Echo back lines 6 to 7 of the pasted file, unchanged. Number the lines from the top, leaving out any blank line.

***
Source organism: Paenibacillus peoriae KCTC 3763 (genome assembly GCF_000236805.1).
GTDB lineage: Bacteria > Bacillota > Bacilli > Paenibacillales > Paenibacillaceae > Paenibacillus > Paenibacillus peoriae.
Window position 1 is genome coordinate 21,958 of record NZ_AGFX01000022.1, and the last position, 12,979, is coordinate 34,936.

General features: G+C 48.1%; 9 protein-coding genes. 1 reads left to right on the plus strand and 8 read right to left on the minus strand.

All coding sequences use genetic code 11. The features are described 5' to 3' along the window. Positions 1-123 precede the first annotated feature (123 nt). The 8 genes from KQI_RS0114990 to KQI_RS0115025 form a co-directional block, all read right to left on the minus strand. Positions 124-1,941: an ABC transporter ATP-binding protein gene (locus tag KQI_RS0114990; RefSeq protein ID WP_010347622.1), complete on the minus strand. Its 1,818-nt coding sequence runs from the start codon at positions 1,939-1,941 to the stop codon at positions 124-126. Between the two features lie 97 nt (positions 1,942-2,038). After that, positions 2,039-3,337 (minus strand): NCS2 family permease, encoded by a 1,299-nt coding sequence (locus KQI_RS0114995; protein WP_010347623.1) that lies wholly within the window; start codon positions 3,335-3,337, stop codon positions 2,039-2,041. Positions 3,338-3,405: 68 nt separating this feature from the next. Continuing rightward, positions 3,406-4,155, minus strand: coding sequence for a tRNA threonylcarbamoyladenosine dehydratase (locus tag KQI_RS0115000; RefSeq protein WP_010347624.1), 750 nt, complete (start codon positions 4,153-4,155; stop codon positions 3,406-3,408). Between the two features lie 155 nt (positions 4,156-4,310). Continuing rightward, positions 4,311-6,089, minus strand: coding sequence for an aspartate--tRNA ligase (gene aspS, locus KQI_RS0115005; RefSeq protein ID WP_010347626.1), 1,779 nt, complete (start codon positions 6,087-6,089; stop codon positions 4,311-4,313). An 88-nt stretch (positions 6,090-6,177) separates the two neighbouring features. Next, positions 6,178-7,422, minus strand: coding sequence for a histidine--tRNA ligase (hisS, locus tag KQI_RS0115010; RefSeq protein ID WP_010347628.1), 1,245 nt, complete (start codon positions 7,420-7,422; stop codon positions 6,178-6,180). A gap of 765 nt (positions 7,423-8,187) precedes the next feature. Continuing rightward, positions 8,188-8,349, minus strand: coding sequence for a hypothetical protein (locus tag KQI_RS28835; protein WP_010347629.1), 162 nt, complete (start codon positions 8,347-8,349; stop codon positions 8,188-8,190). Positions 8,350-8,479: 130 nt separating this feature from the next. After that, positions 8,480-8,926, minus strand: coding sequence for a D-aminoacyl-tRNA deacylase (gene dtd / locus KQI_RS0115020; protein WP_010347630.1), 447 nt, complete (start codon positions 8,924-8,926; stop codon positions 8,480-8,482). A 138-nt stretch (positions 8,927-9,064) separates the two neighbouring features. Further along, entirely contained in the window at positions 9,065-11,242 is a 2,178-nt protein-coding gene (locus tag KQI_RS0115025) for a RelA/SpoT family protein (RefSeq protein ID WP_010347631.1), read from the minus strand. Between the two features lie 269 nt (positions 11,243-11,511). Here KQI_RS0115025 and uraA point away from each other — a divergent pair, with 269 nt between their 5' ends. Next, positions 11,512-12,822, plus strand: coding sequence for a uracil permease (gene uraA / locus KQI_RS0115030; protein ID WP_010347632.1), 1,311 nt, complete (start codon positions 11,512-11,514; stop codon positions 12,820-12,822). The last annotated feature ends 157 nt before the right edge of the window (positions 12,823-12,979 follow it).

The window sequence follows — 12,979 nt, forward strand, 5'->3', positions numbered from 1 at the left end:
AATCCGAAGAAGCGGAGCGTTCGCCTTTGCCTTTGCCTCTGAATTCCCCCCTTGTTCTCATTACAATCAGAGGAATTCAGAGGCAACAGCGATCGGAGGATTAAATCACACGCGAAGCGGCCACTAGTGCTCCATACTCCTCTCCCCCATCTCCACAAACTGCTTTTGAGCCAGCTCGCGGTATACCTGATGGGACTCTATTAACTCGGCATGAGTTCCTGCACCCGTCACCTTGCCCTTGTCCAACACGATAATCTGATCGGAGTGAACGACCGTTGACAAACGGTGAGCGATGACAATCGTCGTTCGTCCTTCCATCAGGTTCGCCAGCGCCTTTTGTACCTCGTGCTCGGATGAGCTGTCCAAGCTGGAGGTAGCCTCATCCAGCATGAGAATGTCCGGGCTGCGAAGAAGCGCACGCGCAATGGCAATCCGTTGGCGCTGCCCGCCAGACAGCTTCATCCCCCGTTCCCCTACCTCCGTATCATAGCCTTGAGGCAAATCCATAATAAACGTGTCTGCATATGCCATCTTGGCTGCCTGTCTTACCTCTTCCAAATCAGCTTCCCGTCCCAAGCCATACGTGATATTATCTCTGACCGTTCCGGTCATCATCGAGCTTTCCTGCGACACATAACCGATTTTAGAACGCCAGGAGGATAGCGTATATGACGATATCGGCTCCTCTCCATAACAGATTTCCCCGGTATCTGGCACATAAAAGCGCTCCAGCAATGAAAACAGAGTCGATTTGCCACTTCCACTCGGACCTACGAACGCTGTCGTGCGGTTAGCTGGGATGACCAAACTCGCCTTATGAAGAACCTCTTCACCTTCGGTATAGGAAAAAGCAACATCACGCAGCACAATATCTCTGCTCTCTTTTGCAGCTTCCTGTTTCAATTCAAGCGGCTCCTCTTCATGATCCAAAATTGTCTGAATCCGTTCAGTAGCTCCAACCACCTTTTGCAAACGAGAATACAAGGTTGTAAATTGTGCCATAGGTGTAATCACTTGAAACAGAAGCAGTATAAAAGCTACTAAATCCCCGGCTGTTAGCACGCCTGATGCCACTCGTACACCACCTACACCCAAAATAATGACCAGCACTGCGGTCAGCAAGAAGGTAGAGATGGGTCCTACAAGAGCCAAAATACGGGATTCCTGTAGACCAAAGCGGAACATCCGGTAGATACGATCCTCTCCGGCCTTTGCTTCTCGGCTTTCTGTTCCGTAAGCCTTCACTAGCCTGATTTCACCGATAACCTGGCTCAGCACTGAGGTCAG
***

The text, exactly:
The window sequence follows — 12,979 nt, forward strand, 5'->3', positions numbered from 1 at the left end:
AATCCGAAGAAGCGGAGCGTTCGCCTTTGCCTTTGCCTCTGAATTCCCCCCTTGTTCTCATTACAATCAGAGGAATTCAGAGGCAACAGCGATCGGAGGATTAAATCACACGCGAAGCGGCCACTAGTGCTCCATACTCCTCTCCCCCATCTCCACAAACTGCTTTTGAGCCAGCTCGCGGTATACCTGATGGGACTCTATTAACTCGGCATGAGTTCCTGCACCCGTCACCTTGCCCTTGTCCAACACGATAATCTGATCGGAGTGAACGACCGTTGACAAACGGTGAGCGATGACAATCGTCGTTCGTCCTTCCATCAGGTTCGCCAGCGCCTTTTGTACCTCGTGCTCGGATGAGCTGTCCAAGCTGGAGGTAGCCTCATCCAGCATGAGAATGTCCGGGCTGCGAAGAAGCGCACGCGCAATGGCAATCCGTTGGCGCTGCCCGCCAGACAGCTTCATCCCCCGTTCCCCTACCTCCGTATCATAGCCTTGAGGCAAATCCATAATAAACGTGTCTGCATATGCCATCTTGGCTGCCTGTCTTACCTCTTCCAAATCAGCTTCCCGTCCCAAGCCATACGTGATATTATCTCTGACCGTTCCGGTCATCATCGAGCTTTCCTGCGACACATAACCGATTTTAGAACGCCAGGAGGATAGCGTATATGACGATATCGGCTCCTCTCCATAACAGATTTCCCCGGTATCTGGCACATAAAAGCGCTCCAGCAATGAAAACAGAGTCGATTTGCCACTTCCACTCGGACCTACGAACGCTGTCGTGCGGTTAGCTGGGATGACCAAACTCGCCTTATGAAGAACCTCTTCACCTTCGGTATAGGAAAAAGCAACATCACGCAGCACAATATCTCTGCTCTCTTTTGCAGCTTCCTGTTTCAATTCAAGCGGCTCCTCTTCATGATCCAAAATTGTCTGAATCCGTTCAGTAGCTCCAACCACCTTTTGCAAACGAGAATACAAGGTTGTAAATTGTGCCATAGGTGTAATCACTTGAAACAGAAGCAGTATAAAAGCTACTAAATCCCCGGCTGTTAGCACGCCTGATGCCACTCGTACACCACCTACACCCAAAATAATGACCAGCACTGCGGTCAGCAAGAAGGTAGAGATGGGTCCTACAAGAGCCAAAATACGGGATTCCTGTAGACCAAAGCGGAACATCCGGTAGATACGATCCTCTCCGGCCTTTGCTTCTCGGCTTTCTGTTCCGTAAGCCTTCACTAGCCTGATTTCACCGATAACCTGGCTCAGCACTGAGGTCAG